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Lễ Hiện Xuống 19: October 15, 2017 Matthew 22.1-14 “Be Ready for the Right Things”
There is a critical word in the O.T. Bài học, “Wait.” For all of the incredible things that Isaiah foretells, the people must trust the Words of the Prophet as if coming from The Lord’s very lips, and wait for the time of the Lord to complete them. The NT uses “wait," cũng, but it prefers the term, “ready.” You still have to wait, and that requires a full measure of trust, hope and patience, all gifts promised to you by the Spirit of God. But to just wait, and do nothing is not how these final parables in Matthew teach us to prepare for the end of days. “Be ready.” For those of you who are named, “Gregory," this is your name in Greek, “Be ready!" Set your life in tune with the King’s agenda now, and with His urgency.
But these invited guests were not ready for their King’s invitation. Already in the opening words of the parable Jesus shapes this parable as a Kingdomof God teaching. For the invited were not waiting to go to just any wedding. This was was the wedding of the King’s Son, perhaps the Heir. No one ignores the King and says offensive things like, “I have a farm to run," hoặc “I have a store to take care of," nor would anyone dare touch the servants of the King. Not in the ancient near east. They knew that the King’s honor would never allow such behavior to stand.
But these did. So severe was their rebellion, that it was unto death. They turned their back on their King who had shown love by inviting them. They rebelled so violently that in the ancient world it was necessary for the King to order the death sentence imposed on all of them.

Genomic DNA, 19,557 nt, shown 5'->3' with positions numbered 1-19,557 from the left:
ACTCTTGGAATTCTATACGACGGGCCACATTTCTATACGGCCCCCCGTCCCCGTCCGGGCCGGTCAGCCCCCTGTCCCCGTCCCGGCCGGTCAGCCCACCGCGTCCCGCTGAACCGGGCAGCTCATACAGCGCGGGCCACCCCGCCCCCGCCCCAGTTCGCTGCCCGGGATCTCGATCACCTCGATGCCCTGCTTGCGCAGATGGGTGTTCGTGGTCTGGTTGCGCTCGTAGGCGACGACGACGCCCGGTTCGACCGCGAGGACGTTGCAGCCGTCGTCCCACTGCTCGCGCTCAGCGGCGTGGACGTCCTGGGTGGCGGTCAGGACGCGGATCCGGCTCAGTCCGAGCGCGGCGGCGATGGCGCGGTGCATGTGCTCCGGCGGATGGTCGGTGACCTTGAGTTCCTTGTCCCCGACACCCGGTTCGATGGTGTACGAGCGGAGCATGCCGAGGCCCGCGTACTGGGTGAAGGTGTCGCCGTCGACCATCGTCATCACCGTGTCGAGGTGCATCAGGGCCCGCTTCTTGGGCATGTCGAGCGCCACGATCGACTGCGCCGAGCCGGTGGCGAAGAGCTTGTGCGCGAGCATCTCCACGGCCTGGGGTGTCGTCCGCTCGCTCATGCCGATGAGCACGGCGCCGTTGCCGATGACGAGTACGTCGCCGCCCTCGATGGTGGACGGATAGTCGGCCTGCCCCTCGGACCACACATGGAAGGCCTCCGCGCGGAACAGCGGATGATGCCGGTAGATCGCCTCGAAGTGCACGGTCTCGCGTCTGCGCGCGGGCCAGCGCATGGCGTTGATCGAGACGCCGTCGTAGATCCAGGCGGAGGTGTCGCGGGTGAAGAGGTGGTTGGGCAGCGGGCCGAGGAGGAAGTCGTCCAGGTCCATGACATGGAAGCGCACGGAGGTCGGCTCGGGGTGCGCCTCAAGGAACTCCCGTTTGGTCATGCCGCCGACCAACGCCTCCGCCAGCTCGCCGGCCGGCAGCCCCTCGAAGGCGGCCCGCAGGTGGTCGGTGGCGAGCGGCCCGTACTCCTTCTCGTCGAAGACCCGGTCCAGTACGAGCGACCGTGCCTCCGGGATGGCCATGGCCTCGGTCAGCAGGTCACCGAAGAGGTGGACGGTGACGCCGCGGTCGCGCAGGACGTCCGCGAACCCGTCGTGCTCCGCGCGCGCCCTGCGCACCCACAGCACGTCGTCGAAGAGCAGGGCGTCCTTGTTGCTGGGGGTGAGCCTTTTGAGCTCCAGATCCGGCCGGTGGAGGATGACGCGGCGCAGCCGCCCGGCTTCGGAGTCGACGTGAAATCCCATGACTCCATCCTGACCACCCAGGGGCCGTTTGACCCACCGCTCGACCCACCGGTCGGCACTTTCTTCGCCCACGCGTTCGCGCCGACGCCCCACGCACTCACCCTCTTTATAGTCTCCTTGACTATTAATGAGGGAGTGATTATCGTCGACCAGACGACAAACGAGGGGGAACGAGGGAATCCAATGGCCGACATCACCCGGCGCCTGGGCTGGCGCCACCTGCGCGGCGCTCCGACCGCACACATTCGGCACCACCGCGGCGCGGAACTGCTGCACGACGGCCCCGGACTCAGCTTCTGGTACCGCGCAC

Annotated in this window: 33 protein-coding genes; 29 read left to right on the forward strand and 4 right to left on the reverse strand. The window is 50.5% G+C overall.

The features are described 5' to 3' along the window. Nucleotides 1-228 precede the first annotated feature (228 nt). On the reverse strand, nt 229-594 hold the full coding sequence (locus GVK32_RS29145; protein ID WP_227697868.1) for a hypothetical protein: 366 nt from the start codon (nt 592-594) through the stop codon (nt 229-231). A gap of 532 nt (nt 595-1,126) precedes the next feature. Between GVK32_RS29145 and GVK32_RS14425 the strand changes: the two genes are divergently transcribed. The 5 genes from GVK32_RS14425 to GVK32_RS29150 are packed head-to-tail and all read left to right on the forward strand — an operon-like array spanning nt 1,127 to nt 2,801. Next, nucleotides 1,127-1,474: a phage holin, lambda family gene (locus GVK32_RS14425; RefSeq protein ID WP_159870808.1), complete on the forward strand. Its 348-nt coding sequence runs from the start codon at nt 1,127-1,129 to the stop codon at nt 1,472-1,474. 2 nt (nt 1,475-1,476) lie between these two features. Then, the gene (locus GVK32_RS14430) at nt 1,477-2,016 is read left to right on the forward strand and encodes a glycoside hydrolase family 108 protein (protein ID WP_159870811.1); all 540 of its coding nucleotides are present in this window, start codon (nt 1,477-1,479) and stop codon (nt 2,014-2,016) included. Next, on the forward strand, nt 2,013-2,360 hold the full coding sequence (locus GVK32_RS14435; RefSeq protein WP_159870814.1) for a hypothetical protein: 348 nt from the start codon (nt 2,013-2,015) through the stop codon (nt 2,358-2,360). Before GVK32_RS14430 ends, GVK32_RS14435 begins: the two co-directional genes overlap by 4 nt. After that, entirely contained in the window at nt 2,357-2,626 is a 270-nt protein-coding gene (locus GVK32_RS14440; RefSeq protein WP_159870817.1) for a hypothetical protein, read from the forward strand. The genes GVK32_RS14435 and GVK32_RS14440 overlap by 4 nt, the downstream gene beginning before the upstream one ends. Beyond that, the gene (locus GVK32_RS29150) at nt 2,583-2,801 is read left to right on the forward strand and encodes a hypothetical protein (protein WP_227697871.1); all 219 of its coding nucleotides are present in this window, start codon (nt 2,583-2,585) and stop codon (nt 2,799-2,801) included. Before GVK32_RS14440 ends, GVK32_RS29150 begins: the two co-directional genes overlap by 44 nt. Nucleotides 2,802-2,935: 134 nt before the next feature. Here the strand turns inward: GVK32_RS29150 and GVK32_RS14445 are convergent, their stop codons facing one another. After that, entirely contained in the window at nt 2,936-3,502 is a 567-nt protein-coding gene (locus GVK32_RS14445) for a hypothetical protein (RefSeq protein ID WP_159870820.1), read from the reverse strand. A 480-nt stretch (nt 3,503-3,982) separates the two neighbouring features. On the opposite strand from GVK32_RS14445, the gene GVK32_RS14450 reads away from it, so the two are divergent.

That is also true for all of us – that is the sin wage – death. So this is the first place we find ourselves in the parable……perhaps not killed, but sentenced. We are the ones whose sinned by turning our back on the King, who chose our own way in place of His loving way. In this parable there is a war and we are dead. Because there was judgment. In these latter days none of us ought dare live with Adam’s ancient sin and assume there is unlimited to prepared for the end of days. The Gregory’s of the Church cry out, “Get ready, with lives that please the King now, with hearts that honor Him by living in patient waiting.”
I would be less than honest with this text if I did not also tell you that when Matthew wrote to His Church, a King had already come and burned their great city. Caesar’s patience had run out, and Jerusalem lay in ruins. It was, not only for Jews but also for Jewish Christians, a time that tore at their understanding of Jesus’ words. They had never truly understood His warning that not one stone would remain standing. But within this very parable Matthew puts together His remembering of Jesus’ words. And Judgment is not the last word. For all of them who walked by faith in the Kingdom, Chúa Giêsu’ chết, resurrection, and ascension, included the promise of His return. So Matthew goes on. Those that the King invited first proved unworthy, so He sends His servants to go everywhere in the streets and invite everyone to the wedding so that the wedding would be filled with guests – who Matthew specifically describes as both bad and good.